That is to ask, "Does God do extra, non-spiritual things for people?" Does he send rain to help the crops grow? Does he help people recover from illnesses? Is he really concerned with those things on the earth that are, perhaps, not really as important as the things that are in heaven?

I know that there are verses I can quote about these questions. Those versions could probably lead both ways in the discussion. But, my idea about how we live as Christians brings me to one conclusion that is known, but may not be generally considered. It is probably more of something that people would say that it is true, but that they hadn't really thought about it. My theory is:

  • If our opinion is expressed by quoting the Bible verbatim, it isn't really our opinion. It is an expression of what we understand is the opinion of someone else.
  • When we express our opinions, we have either built them based on what we have learned that the Bible teaches or from folk lore, or superstition, or just plain common sense. We actually mix all those things together when we express our opinions.
For instance, if you were asked how you thought people were saved by God, would you quote verses, or would you gather all your understanding of life and what the Bible says together into one cohesive statement of what your opinion is? If you chose the later, you would be expressing the conglomeration of your life mixed with your understanding of the Bible. I believe that a lot of times, choosing the former method is the route taken by someone who doesn't know what they think or is possibly afraid of saying the wrong thing.

But, an opinion is an opinion. If an opinion is expressed and it can be deemed "wrong", then that provides opportunity for learning. If the answer is given in rote and it is correct, but the person is not able to express his opinion apart from rote memory, then there is no opportunity for learning. In order to learn, one must realize a deficiency and have a goal to aim to improve it. If the deficiency is masked by quoting words that are not our own, we avoid the first step to learning.

Back to the point of this blog.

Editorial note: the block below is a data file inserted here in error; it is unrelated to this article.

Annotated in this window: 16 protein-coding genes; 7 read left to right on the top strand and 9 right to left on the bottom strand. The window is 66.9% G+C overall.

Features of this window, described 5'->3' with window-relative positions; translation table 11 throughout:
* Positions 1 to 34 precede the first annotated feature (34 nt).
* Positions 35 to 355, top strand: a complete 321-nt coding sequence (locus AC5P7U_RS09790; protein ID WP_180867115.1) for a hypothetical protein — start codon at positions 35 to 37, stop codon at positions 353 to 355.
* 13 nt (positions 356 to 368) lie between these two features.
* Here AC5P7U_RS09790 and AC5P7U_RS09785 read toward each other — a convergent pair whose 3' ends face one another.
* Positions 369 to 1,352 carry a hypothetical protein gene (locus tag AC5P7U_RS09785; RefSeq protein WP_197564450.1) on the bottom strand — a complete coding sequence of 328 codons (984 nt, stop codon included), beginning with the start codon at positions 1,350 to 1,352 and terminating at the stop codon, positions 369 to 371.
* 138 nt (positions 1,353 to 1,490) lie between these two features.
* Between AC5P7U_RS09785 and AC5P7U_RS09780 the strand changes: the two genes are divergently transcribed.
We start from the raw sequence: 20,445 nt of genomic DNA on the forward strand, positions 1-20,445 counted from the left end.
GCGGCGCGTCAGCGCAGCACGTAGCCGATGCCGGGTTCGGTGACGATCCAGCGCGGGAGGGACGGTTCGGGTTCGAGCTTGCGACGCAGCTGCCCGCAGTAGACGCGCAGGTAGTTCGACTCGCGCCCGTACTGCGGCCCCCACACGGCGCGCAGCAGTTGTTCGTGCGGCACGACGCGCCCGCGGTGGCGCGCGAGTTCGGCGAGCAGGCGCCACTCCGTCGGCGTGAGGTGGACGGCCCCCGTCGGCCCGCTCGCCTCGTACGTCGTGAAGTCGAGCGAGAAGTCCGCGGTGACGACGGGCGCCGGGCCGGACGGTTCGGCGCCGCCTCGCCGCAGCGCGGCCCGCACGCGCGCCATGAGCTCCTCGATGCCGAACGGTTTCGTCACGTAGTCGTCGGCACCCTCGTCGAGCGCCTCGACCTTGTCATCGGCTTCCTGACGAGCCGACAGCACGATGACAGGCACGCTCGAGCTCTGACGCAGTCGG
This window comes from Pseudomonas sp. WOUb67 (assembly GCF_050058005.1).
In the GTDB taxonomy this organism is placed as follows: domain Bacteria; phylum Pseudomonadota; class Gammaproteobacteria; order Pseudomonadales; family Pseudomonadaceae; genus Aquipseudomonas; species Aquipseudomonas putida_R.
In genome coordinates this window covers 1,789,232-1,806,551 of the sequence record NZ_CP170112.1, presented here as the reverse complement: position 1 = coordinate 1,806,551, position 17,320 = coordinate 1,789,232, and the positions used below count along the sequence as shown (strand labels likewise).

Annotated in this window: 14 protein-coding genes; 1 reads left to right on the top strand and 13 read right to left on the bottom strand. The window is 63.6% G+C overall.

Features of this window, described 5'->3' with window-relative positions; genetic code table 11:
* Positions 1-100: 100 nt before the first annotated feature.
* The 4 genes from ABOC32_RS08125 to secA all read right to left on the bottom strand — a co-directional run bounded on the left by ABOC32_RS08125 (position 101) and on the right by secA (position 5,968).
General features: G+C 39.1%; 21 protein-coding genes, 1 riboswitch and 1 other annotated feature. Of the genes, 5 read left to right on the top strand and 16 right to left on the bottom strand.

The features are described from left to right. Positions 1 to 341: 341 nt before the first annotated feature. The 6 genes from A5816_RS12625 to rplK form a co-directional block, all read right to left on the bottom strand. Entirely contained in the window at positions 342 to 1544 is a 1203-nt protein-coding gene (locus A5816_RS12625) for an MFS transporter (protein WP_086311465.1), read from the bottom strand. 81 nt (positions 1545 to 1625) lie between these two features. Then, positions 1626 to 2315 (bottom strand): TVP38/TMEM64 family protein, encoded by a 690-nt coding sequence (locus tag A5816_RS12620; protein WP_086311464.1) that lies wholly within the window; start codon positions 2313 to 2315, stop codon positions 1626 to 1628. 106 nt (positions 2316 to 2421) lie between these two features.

Does God do good physical things for people? I believe that he does. I know that we don't always get what we want God to give us. But, there are times when we do. LaFonda is fond of saying, "God doesn't do nice things for us because we are good. He does nice things for us because he is good." I think that expresses it. He does nice things for bad people and he does nice things for those of us who don't consider ourselves to be bad (even though we may actually be bad).

Jesus told us to do nice things to and for people who are doing mean things to us. His reasoning is so that we could be like God, because God is good to the good people and the bad people when he sends rain to both types (The rain is for the crops.). That is my evidence that Jesus thinks God does good non-spiritual things for people.

I also think that a lot of times, we have a tendency to separate the physical from the spiritual. We essentially see the physical as being unimportant at best and evil at worst, while spiritual is good or better than the physical. My opinion about that is that God made us physical and spiritual. It wasn't his intent that we live our lives unimportant or evil simply because he has encompassed our souls inside this body. Even Jesus didn't shirk putting on the physical in order to do God's work. If the physical is evil, how would he have justified that? If it is unimportant, why would he have made all that effort?